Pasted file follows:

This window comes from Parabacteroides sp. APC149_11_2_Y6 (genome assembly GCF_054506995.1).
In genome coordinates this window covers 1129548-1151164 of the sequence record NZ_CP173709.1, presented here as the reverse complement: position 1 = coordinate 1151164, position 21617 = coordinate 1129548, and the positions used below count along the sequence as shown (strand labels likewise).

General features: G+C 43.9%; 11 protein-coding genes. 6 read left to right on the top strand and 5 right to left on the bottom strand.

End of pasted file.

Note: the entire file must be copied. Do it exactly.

This window comes from Parabacteroides sp. APC149_11_2_Y6 (genome assembly GCF_054506995.1).
In genome coordinates this window covers 1129548-1151164 of the sequence record NZ_CP173709.1, presented here as the reverse complement: position 1 = coordinate 1151164, position 21617 = coordinate 1129548, and the positions used below count along the sequence as shown (strand labels likewise).

General features: G+C 43.9%; 11 protein-coding genes. 6 read left to right on the top strand and 5 right to left on the bottom strand.